I lived my life completely unscripted ... and, well, it didn't go well for me. Teen pregnancy and a broken heart were only two consequences. Yet my prayer is that when teen girls are asked Who's Writing Your Life? their answer will be ME ... with the guidance of God, My Director.
An interview with Tricia Goyer!
Q: Tell me about My Life, Unscripted
Sure! With real-life scripts, screenwriting terms, and timely topics, My Life, Unscripted helps teen girls explore their own inner struggles and outward relationships. It's my hope they'll learn the importance of "scripting" their own responses BEFORE challenging life-situations arise.
By contrasting real-life with TV/movies, it's my hope that teen girls will understand they don't have to get caught up in the drama. They don't have to face situations as they arise, but rather they can think about, pray about, and consider how to face these situations before they hit the big screen of their lives.
Q: Is it true that much of YOUR story shows up in these pages?
Gulp. Yes, I'm afraid so. In fact, I shared parts of my story that I SWORE I'd never tell a soul.
My teenage script (portrayed in the book as Trish Valley) wasn't one I'd suggest my daughter, nor my readers to copy.
Q: Tell me about these scripts.
The introductory script of Trish Valley shows a scene where Trish urges her mom to follow Trish's boyfriend into the McDonald's parking lot so she can "spill her news." The other girl in the car and her boyfriend's response to Trish's pregnancy are unfortunately not fiction. I wrote out the scenes as they would appear in an actual script. I even use all the correct terms and layout.
Q: In addition to teen pregnancy, what are some of the other "scripts"?
Do I have to tell? Well, I guess it's in print now! Let me see: fists fights with a rival, sneaking out of my parents' house, getting caught by my boyfriend kissing his best friend--does that give you an idea? Do I have to go on?
Q: No, you can stop there. But WHY? Why did you decide to share these stories?
First, because I want girls to understand the heartache of unwise decisions. I want to them to be able to relate to me, rather than feeling preached at. Also, I wanted to share my stories because many young women have faced the same type of situations, or they know friends who have. And finally because they are great object lessons for the importance of following biblical truth. That is something I did learn!
Q: What does your teenage daughter think about this book?
Leslie thinks it's great I'm able to connect with other teens. She's heard these stories for a while! She was 11-years-old when we first started volunteering together at a support group for teenage mothers together. As I taught the young moms things like nutrition and potty training, Leslie assisted adults in babysitting the toddlers. And while we loved giving and serving, it was the ride home that soon became the most meaningful part. As Leslie sat in the passenger's seat, I could see her mind considering my life as a teen mom, and she started asking questions.
Although it was hard to talk about my past mistakes, I knew this was an ideal opportunity to share real-life truths with my daughter. Each person walking this earth has regrets. Our talks showed me that instead of hiding my past troubles (and hoping my kids didn't find out) sharing my mistakes could actually give my daughter a better understanding to why values and wise decision-making skills are important.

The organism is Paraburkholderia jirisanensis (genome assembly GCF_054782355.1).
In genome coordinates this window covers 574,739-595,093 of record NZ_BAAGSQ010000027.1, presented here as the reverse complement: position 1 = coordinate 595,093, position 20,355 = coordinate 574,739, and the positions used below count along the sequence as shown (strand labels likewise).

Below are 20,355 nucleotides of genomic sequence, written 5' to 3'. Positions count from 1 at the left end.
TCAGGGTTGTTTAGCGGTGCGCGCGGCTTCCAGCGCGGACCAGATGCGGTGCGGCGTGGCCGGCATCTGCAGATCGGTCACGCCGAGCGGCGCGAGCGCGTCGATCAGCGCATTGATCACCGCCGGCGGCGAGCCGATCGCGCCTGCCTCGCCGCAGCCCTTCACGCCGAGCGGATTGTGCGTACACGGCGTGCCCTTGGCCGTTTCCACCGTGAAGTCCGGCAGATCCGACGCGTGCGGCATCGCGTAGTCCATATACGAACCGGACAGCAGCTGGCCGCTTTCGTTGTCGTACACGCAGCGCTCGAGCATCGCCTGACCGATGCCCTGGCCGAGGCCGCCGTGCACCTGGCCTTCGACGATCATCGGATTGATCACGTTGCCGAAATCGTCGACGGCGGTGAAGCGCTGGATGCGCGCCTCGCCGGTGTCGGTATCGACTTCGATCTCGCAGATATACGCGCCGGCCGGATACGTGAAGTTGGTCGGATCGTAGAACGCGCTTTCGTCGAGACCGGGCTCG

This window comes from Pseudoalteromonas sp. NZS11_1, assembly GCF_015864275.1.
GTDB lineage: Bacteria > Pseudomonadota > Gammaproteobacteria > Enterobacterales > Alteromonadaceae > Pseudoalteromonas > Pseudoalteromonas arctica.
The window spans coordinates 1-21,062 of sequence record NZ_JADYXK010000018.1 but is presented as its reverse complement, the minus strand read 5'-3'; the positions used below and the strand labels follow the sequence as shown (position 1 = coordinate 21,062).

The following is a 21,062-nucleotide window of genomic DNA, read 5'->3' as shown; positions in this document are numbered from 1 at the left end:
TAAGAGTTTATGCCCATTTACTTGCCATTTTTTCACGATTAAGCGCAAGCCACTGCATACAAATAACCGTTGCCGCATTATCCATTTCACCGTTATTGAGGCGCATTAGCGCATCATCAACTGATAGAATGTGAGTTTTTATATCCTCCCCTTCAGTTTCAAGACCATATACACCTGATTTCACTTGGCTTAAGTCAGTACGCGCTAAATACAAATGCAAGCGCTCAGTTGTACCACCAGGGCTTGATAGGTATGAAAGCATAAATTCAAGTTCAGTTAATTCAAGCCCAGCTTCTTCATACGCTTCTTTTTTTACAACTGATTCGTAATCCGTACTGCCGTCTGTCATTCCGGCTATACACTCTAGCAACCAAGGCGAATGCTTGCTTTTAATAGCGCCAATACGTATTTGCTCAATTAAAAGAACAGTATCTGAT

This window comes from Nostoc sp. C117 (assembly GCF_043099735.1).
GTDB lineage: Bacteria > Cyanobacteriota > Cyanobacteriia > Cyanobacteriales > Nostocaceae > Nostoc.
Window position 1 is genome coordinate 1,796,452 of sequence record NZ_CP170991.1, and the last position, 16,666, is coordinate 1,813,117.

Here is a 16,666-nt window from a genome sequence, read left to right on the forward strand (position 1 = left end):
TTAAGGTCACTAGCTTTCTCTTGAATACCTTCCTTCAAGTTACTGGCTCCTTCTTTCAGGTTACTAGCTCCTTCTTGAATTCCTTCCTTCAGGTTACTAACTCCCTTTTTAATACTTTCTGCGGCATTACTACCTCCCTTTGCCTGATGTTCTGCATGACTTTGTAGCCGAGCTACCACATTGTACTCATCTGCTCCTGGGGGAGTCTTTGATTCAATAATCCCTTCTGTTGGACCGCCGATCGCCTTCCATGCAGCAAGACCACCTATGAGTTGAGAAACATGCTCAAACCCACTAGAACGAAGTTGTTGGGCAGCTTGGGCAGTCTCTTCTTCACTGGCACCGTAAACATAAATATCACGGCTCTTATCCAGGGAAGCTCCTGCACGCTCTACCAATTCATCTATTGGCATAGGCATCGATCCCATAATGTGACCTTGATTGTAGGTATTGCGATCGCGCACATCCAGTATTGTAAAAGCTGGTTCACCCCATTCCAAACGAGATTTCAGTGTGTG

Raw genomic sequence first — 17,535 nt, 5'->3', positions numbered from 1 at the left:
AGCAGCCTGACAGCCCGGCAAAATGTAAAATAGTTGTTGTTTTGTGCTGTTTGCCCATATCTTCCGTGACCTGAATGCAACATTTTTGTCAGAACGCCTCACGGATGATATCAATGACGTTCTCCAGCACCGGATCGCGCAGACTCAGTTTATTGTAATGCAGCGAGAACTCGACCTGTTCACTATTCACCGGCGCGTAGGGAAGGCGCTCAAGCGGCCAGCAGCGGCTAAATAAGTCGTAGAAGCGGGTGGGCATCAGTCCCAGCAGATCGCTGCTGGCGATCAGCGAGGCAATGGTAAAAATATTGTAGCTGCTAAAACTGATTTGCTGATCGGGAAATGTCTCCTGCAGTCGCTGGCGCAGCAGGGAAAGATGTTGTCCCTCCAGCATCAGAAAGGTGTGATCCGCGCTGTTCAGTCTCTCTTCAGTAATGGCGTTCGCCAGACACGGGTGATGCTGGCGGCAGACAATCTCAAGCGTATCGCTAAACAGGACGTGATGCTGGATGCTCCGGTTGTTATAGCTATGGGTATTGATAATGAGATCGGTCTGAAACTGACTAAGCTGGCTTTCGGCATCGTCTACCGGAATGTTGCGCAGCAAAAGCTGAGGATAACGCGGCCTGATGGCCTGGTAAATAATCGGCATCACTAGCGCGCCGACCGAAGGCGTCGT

Q: So now you're "having a heart-to-heart" with other teens through this book?
I sure hope that's how they see it! Those first talks with my daughter brought us closer, but I knew not every girl has had someone to offer advice such as: "build a supporting cast of people you can trust" or "consider the character qualities you'd like for a leading man."
Q: Okay, so your book is for teens, but what about the moms out there who feel they have past mistakes they don't want to share?
Well, they could each write a book about their teen years! Ha- just kidding!
But for those moms out there, maybe your teen years were not as drama-filled as mine. Or, if they were, maybe you are fearful of sharing them with your teen. The truth is, teens learn best not with information and knowledge, but rather by hearing life examples and understanding how decisions can affect all parts of our lives. So, time to get brave, Mom. Open your heart and share what worked and what didn't. It just might help your daughter write a better script for herself.
Oh, yes, and consider buying your daughter My Life, Unscripted! Hopefully every teen girl can get some take-away to scripting a bright future!
Tricia Goyer has published over 300 articles for national publications such as Today's Christian Woman, Guideposts for Kids, and Focus on the Family, and is the co-author of Meal Time Moments (Focus on the Family). She has led numerous Bible Studies, and her study notes appear in the Women of Faith Study Bible (Zondervan).
She has written seven novels for Moody Publishing: From Dust and Ashes (2003); Night Song (2004), Dawn of a Thousand Nights (2005); Arms of Deliverance (2006); A Valley of Betrayal (2007); A Shadow of Treason (Fall 2007); and A Whisper of Freedom (Spring 2008). Night Song was awarded American Christian Fiction Writer's 2005 Book of the Year for Best Long Historical. Dawn of a Thousand Nights won the same award in 2006.
Tricia has also written Life Interrupted: The Scoop on Being a Young Mom (Zondervan, 2004), 10 Minutes to Showtime (Thomas Nelson, 2004), and Generation NeXt Parenting (Multnomah, 2006). Life Interrupted was a 2005 Gold Medallion finalist in the Youth Category. Also, coming out in the next year are: My Life, Unscripted (Thomas Nelson, 2007), Generation NeXt Marriage (Multnomah, Spring 2008), and 3:16-the teen version of the a book by Max Lucado (Thomas Nelson, Spring 2008).